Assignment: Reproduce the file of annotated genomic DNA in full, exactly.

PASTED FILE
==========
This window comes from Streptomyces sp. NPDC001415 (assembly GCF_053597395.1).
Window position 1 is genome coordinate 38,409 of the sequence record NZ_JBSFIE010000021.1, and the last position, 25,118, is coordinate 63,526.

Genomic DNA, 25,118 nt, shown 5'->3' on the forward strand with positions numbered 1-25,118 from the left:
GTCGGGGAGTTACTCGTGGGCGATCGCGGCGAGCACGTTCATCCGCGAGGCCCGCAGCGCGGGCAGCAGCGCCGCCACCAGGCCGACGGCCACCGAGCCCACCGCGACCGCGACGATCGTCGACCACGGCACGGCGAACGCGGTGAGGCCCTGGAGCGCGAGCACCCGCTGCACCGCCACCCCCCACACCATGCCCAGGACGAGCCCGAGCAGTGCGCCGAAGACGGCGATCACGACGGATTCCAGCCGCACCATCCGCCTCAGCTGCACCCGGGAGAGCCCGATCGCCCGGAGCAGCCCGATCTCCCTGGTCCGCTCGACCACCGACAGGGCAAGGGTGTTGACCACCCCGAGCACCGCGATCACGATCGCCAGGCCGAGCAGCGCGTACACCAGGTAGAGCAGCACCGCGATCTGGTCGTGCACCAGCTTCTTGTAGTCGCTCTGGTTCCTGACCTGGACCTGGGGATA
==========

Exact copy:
This window comes from Streptomyces sp. NPDC001415 (assembly GCF_053597395.1).
Window position 1 is genome coordinate 38,409 of the sequence record NZ_JBSFIE010000021.1, and the last position, 25,118, is coordinate 63,526.

Genomic DNA, 25,118 nt, shown 5'->3' on the forward strand with positions numbered 1-25,118 from the left:
GTCGGGGAGTTACTCGTGGGCGATCGCGGCGAGCACGTTCATCCGCGAGGCCCGCAGCGCGGGCAGCAGCGCCGCCACCAGGCCGACGGCCACCGAGCCCACCGCGACCGCGACGATCGTCGACCACGGCACGGCGAACGCGGTGAGGCCCTGGAGCGCGAGCACCCGCTGCACCGCCACCCCCCACACCATGCCCAGGACGAGCCCGAGCAGTGCGCCGAAGACGGCGATCACGACGGATTCCAGCCGCACCATCCGCCTCAGCTGCACCCGGGAGAGCCCGATCGCCCGGAGCAGCCCGATCTCCCTGGTCCGCTCGACCACCGACAGGGCAAGGGTGTTGACCACCCCGAGCACCGCGATCACGATCGCCAGGCCGAGCAGCGCGTACACCAGGTAGAGCAGCACCGCGATCTGGTCGTGCACCAGCTTCTTGTAGTCGCTCTGGTTCCTGACCTGGACCTGGGGATA